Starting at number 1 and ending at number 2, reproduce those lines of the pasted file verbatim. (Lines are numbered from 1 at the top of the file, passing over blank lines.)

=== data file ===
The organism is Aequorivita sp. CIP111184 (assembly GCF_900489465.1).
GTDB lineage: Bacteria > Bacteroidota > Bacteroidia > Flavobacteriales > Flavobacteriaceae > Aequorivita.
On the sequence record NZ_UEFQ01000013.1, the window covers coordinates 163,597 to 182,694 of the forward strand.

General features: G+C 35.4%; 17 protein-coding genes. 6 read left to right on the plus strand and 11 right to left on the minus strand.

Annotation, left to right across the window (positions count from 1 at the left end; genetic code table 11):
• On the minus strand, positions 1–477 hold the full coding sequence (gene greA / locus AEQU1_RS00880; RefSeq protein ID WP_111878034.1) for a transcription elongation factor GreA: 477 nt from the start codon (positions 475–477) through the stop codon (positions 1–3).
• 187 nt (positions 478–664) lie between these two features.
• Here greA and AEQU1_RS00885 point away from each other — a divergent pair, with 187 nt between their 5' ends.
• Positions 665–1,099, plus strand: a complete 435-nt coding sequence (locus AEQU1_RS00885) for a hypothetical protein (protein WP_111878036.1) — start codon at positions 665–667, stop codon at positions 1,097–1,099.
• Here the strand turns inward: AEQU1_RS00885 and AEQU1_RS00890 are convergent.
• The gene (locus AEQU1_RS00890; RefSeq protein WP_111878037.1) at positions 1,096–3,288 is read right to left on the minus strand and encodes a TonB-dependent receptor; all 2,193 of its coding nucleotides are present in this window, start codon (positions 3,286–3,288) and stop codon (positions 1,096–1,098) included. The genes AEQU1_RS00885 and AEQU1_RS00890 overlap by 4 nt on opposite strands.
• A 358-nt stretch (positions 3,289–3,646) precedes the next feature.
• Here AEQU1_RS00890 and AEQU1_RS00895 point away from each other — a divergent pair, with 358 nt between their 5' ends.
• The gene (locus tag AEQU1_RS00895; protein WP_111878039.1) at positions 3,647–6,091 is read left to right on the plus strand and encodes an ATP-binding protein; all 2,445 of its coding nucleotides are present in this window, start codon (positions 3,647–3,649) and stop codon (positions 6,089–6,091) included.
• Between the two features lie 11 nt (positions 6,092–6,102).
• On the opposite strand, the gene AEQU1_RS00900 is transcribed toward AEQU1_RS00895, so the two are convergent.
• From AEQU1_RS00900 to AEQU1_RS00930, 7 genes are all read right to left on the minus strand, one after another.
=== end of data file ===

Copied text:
The organism is Aequorivita sp. CIP111184 (assembly GCF_900489465.1).
GTDB lineage: Bacteria > Bacteroidota > Bacteroidia > Flavobacteriales > Flavobacteriaceae > Aequorivita.